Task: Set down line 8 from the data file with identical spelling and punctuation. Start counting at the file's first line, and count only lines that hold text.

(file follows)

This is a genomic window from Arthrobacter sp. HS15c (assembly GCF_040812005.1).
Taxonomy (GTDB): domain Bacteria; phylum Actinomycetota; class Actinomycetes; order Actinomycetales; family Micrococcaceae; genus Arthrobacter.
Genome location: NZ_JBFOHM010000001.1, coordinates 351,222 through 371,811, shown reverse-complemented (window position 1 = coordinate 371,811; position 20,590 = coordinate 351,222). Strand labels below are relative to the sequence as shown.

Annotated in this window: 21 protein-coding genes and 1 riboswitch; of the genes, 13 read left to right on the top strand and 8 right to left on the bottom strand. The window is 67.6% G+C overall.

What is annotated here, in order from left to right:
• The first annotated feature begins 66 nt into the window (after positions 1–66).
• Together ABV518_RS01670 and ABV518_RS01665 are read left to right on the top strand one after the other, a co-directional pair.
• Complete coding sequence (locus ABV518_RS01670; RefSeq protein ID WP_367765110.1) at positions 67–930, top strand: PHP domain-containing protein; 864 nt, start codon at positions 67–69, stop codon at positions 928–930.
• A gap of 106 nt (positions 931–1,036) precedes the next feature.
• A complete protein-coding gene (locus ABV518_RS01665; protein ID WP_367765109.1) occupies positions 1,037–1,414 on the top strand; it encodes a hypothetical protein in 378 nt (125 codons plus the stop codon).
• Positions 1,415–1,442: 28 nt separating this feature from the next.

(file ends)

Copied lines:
• Complete coding sequence (locus ABV518_RS01670; RefSeq protein ID WP_367765110.1) at positions 67–930, top strand: PHP domain-containing protein; 864 nt, start codon at positions 67–69, stop codon at positions 928–930.